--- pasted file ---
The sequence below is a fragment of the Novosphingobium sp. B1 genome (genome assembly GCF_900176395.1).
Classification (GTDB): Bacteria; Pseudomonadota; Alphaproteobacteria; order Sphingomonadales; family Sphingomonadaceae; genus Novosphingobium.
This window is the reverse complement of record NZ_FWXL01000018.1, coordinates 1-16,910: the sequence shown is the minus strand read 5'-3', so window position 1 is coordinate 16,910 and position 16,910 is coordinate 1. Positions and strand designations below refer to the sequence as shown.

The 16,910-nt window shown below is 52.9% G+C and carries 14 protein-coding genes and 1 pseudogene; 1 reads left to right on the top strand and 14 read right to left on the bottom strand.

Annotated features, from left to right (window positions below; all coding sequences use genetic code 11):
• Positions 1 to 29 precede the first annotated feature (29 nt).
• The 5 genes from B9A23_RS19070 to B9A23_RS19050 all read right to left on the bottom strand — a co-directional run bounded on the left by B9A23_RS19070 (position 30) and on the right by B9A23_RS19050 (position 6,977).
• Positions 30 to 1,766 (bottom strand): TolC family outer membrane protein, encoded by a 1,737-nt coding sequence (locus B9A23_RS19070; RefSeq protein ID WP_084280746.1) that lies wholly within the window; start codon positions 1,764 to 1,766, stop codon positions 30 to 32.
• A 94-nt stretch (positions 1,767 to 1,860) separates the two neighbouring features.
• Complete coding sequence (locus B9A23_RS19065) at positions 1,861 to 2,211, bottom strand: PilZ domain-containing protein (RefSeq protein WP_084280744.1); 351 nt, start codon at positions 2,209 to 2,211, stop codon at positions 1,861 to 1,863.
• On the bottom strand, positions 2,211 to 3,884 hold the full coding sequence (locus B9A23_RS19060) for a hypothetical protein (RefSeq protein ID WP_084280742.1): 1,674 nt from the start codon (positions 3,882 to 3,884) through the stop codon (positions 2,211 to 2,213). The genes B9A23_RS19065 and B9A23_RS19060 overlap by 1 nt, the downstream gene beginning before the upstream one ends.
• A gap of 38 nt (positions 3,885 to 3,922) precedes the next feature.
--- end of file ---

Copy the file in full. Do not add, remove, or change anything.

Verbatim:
The sequence below is a fragment of the Novosphingobium sp. B1 genome (genome assembly GCF_900176395.1).
Classification (GTDB): Bacteria; Pseudomonadota; Alphaproteobacteria; order Sphingomonadales; family Sphingomonadaceae; genus Novosphingobium.
This window is the reverse complement of record NZ_FWXL01000018.1, coordinates 1-16,910: the sequence shown is the minus strand read 5'-3', so window position 1 is coordinate 16,910 and position 16,910 is coordinate 1. Positions and strand designations below refer to the sequence as shown.

The 16,910-nt window shown below is 52.9% G+C and carries 14 protein-coding genes and 1 pseudogene; 1 reads left to right on the top strand and 14 read right to left on the bottom strand.

Annotated features, from left to right (window positions below; all coding sequences use genetic code 11):
• Positions 1 to 29 precede the first annotated feature (29 nt).
• The 5 genes from B9A23_RS19070 to B9A23_RS19050 all read right to left on the bottom strand — a co-directional run bounded on the left by B9A23_RS19070 (position 30) and on the right by B9A23_RS19050 (position 6,977).
• Positions 30 to 1,766 (bottom strand): TolC family outer membrane protein, encoded by a 1,737-nt coding sequence (locus B9A23_RS19070; RefSeq protein ID WP_084280746.1) that lies wholly within the window; start codon positions 1,764 to 1,766, stop codon positions 30 to 32.
• A 94-nt stretch (positions 1,767 to 1,860) separates the two neighbouring features.
• Complete coding sequence (locus B9A23_RS19065) at positions 1,861 to 2,211, bottom strand: PilZ domain-containing protein (RefSeq protein WP_084280744.1); 351 nt, start codon at positions 2,209 to 2,211, stop codon at positions 1,861 to 1,863.
• On the bottom strand, positions 2,211 to 3,884 hold the full coding sequence (locus B9A23_RS19060) for a hypothetical protein (RefSeq protein ID WP_084280742.1): 1,674 nt from the start codon (positions 3,882 to 3,884) through the stop codon (positions 2,211 to 2,213). The genes B9A23_RS19065 and B9A23_RS19060 overlap by 1 nt, the downstream gene beginning before the upstream one ends.
• A gap of 38 nt (positions 3,885 to 3,922) precedes the next feature.